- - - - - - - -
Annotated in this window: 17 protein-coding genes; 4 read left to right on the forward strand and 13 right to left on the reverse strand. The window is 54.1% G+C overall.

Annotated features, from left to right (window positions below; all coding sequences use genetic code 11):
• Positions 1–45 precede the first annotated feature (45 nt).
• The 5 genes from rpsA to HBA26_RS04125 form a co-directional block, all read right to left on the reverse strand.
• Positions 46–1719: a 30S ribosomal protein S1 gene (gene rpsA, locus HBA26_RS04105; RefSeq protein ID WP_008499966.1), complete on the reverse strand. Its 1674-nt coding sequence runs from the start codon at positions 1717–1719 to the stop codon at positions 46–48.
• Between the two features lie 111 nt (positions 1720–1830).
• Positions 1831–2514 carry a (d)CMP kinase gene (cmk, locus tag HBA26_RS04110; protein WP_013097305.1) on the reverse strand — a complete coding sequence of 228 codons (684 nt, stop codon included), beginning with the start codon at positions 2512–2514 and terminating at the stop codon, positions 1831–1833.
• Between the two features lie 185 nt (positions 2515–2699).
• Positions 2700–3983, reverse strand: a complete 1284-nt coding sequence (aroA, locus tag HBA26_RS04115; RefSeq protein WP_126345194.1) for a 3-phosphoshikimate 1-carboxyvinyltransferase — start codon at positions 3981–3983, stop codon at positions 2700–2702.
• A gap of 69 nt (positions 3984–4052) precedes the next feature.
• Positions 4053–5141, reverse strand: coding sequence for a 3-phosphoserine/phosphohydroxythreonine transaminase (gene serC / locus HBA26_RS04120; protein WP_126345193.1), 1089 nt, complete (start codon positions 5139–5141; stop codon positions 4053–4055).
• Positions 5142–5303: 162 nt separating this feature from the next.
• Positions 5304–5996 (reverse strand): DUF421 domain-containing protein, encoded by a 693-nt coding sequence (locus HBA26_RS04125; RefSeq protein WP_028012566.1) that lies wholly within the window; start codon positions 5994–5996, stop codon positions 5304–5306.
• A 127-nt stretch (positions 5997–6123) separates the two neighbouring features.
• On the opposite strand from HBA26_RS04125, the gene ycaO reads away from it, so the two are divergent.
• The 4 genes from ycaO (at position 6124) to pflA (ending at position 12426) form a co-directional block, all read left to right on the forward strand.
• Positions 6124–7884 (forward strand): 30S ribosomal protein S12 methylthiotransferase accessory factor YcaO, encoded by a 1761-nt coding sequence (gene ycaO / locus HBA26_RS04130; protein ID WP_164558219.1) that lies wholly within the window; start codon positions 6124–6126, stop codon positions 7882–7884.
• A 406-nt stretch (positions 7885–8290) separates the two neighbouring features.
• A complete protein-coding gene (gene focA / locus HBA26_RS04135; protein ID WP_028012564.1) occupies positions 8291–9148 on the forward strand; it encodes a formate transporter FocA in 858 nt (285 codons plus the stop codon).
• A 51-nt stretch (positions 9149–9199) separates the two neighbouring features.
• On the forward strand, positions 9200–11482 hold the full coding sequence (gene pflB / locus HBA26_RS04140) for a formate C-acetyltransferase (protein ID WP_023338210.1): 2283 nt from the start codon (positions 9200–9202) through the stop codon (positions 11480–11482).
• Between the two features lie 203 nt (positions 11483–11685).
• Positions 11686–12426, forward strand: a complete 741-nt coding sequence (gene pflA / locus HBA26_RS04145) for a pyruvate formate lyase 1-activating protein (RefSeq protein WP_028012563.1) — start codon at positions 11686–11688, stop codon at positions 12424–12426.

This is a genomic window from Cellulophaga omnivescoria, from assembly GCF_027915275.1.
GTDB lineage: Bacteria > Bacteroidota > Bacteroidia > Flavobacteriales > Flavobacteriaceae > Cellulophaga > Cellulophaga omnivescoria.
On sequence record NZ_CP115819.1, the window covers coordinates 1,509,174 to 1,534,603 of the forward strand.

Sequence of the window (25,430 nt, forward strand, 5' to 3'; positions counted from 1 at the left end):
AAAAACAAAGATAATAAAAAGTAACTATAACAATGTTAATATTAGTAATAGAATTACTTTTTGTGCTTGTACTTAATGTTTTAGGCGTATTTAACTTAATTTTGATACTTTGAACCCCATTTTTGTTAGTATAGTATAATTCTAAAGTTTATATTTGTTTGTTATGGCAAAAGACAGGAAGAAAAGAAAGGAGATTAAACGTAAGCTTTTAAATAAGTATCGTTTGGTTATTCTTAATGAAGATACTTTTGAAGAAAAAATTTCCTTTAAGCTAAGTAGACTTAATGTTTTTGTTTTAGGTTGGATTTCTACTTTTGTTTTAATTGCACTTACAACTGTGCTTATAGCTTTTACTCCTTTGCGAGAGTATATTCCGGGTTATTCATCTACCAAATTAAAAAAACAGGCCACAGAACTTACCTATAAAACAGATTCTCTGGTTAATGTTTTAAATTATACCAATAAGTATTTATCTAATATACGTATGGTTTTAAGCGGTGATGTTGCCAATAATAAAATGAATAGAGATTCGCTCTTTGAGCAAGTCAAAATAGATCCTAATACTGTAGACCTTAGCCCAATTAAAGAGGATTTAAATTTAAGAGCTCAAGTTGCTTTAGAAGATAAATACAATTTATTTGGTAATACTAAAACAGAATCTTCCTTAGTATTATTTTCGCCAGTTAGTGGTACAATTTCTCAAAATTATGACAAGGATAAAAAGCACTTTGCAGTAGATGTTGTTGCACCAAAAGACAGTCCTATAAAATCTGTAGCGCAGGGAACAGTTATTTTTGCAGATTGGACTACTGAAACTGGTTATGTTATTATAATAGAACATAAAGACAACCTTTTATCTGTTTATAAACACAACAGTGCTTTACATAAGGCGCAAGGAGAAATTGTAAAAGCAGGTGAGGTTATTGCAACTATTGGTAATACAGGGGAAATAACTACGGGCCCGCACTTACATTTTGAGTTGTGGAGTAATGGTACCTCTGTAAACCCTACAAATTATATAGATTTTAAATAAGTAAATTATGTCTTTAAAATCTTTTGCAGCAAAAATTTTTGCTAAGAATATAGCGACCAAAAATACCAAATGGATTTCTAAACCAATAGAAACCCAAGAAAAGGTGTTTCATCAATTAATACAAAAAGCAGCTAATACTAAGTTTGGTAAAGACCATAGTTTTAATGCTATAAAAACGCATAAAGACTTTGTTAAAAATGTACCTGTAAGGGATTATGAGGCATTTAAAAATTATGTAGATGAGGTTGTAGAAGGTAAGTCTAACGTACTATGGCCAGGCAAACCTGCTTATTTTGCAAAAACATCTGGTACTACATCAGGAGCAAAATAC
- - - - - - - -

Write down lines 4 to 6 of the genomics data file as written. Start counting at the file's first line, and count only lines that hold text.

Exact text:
• The 5 genes from rpsA to HBA26_RS04125 form a co-directional block, all read right to left on the reverse strand.
• Positions 46–1719: a 30S ribosomal protein S1 gene (gene rpsA, locus HBA26_RS04105; RefSeq protein ID WP_008499966.1), complete on the reverse strand. Its 1674-nt coding sequence runs from the start codon at positions 1717–1719 to the stop codon at positions 46–48.
• Between the two features lie 111 nt (positions 1720–1830).